Forensic psychology  

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Train wreck at Montparnasse (October 22, 1895) by Studio Lévy and Sons.
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Train wreck at Montparnasse (October 22, 1895) by Studio Lévy and Sons.

Forensic psychology is the intersection between psychology and the justice system. It involves understanding fundamental legal principles, particularly with regard to expert witness testimony and the specific content area of concern (e.g., competence to stand trial, child custody and visitation, or workplace discrimination), as well as relevant jurisdictional considerations (e.g., in the United States, the definition of insanity in criminal trials differs from state to state) in order to be able to interact appropriately with judges, attorneys, and other legal professionals. An important aspect of forensic psychology is the ability to testify in court as an expert witness, reformulating psychological findings into the legal language of the courtroom, providing information to legal personnel in a way that can be understood. Further, in order to be a credible witness, the forensic psychologist must understand the philosophy, rules, and standards of the judicial system. Primarily, they must understand the adversarial system. There are also rules about hearsay evidence and most importantly, the exclusionary rule. Lack of a firm grasp of these procedures will result in the forensic psychologist losing credibility in the courtroom.

A forensic psychologist can be trained in clinical, social, organizational, or any other branch of psychology.

Generally, a forensic psychologist is designated as an expert in a specific field of study. The number of areas of expertise in which a forensic psychologist qualifies as an expert increases with experience and reputation. Forensic neuropsychologists are generally asked to appear as expert witnesses in court to discuss cases that involve issues with the brain or brain damage. They may also deal with issues of whether a person is legally competent to stand trial.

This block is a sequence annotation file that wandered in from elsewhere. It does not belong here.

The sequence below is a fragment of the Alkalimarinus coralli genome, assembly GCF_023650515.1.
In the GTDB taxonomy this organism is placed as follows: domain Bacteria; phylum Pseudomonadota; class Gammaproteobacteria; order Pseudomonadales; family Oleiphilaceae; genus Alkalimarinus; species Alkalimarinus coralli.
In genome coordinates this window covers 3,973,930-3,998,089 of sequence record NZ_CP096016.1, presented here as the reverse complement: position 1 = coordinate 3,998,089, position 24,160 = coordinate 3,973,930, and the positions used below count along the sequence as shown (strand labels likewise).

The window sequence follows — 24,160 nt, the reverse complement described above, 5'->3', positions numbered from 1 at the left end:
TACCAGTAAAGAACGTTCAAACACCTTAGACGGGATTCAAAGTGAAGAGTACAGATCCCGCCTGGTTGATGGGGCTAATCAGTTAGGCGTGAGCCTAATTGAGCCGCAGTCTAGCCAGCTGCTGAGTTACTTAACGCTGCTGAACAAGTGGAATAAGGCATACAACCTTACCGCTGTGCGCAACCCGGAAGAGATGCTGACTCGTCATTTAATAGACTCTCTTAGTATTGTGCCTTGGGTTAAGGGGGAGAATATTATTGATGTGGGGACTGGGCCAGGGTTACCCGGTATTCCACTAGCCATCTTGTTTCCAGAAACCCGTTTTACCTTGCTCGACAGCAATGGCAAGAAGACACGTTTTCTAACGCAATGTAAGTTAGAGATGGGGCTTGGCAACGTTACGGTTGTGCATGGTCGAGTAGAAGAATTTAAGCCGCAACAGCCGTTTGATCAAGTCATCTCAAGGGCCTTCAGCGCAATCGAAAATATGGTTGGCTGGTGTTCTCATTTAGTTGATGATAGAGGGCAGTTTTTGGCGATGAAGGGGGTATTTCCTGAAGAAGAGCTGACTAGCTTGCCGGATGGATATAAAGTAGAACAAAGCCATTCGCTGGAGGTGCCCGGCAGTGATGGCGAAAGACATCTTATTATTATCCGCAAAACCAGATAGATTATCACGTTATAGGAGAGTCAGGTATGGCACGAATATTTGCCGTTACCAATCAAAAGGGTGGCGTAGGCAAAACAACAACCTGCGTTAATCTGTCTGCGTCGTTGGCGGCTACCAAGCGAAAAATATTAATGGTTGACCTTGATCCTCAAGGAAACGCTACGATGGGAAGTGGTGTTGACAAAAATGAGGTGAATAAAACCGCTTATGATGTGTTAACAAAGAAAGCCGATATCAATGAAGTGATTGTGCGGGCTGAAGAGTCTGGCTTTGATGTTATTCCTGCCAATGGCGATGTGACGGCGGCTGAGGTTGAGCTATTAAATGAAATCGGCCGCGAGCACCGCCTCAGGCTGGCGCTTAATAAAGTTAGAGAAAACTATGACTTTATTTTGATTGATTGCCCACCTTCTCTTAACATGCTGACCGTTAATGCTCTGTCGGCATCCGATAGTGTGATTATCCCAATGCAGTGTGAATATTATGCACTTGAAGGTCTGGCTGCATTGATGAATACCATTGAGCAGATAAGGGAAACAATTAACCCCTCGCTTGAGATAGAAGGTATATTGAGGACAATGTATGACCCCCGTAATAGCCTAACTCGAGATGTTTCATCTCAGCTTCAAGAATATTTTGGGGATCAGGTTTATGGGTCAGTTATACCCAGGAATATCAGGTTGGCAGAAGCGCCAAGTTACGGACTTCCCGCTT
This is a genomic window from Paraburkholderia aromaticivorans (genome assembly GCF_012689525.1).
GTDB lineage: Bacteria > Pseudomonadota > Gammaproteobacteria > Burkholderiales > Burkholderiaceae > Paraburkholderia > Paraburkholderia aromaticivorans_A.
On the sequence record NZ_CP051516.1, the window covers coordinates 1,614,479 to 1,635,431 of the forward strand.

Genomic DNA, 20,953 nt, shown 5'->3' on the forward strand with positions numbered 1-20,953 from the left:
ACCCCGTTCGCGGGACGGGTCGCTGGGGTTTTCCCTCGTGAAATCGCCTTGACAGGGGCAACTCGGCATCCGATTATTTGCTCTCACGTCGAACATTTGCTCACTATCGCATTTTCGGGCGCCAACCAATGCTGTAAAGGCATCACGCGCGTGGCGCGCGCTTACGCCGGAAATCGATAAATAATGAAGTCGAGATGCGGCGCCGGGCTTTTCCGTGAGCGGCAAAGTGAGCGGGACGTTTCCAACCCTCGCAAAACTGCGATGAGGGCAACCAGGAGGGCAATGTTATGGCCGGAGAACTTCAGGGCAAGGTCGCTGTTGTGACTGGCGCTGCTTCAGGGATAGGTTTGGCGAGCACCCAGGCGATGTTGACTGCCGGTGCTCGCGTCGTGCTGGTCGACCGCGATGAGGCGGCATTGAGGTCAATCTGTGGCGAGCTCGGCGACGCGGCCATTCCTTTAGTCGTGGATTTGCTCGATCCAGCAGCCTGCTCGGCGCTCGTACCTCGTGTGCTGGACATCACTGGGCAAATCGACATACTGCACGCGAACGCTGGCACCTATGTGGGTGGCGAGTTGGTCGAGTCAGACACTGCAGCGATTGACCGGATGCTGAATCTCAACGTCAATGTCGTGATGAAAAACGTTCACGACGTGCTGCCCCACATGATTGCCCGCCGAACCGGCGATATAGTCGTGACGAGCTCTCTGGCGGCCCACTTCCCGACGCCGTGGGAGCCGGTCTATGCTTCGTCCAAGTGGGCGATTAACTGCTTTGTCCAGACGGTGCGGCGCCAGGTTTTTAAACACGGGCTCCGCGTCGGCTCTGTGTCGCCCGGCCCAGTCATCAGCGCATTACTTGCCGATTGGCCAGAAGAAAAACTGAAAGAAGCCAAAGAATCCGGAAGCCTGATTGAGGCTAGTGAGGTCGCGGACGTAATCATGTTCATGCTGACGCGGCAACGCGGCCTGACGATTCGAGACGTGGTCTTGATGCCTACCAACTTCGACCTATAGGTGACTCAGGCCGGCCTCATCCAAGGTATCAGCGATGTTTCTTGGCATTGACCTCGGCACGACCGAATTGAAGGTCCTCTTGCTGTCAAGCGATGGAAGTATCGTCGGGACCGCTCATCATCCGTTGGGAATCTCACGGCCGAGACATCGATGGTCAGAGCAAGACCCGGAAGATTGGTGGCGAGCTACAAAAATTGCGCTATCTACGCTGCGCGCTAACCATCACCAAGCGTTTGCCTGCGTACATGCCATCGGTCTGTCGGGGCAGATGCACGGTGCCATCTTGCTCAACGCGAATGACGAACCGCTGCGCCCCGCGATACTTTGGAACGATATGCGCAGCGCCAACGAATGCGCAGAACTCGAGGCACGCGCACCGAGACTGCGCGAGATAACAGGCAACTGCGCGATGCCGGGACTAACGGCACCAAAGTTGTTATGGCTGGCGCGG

Questions asked by the court of a forensic psychologist are generally not questions regarding psychology but are legal questions and the response must be in language the court understands. For example, a forensic psychologist is frequently appointed by the court to assess a defendant's competence to stand trial. The court also frequently appoints a forensic psychologist to assess the state of mind of the defendant at the time of the offense. This is referred to as an evaluation of the defendant's sanity or insanity (which relates to criminal responsibility) at the time of the offense. These are not primarily psychological questions but rather legal ones. Thus, a forensic psychologist must be able to translate psychological information into a legal framework.

Forensic psychologists may be called on to provide sentencing recommendations, treatment recommendations, or any other information the judge requests, such as information regarding mitigating factors, assessment of future risk, and evaluation of witness credibility. Forensic psychology also involves training and evaluating police or other law enforcement personnel, providing law enforcement with criminal profiles, and in other ways working with police departments. Forensic psychologists may work with any party and in criminal or family law. In the United States, they may also help with jury selection.

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Unless indicated otherwise, the text in this article is either based on Wikipedia article "Forensic psychology" or another language Wikipedia page thereof used under the terms of the GNU Free Documentation License; or on original research by Jahsonic and friends. See Art and Popular Culture's copyright notice.

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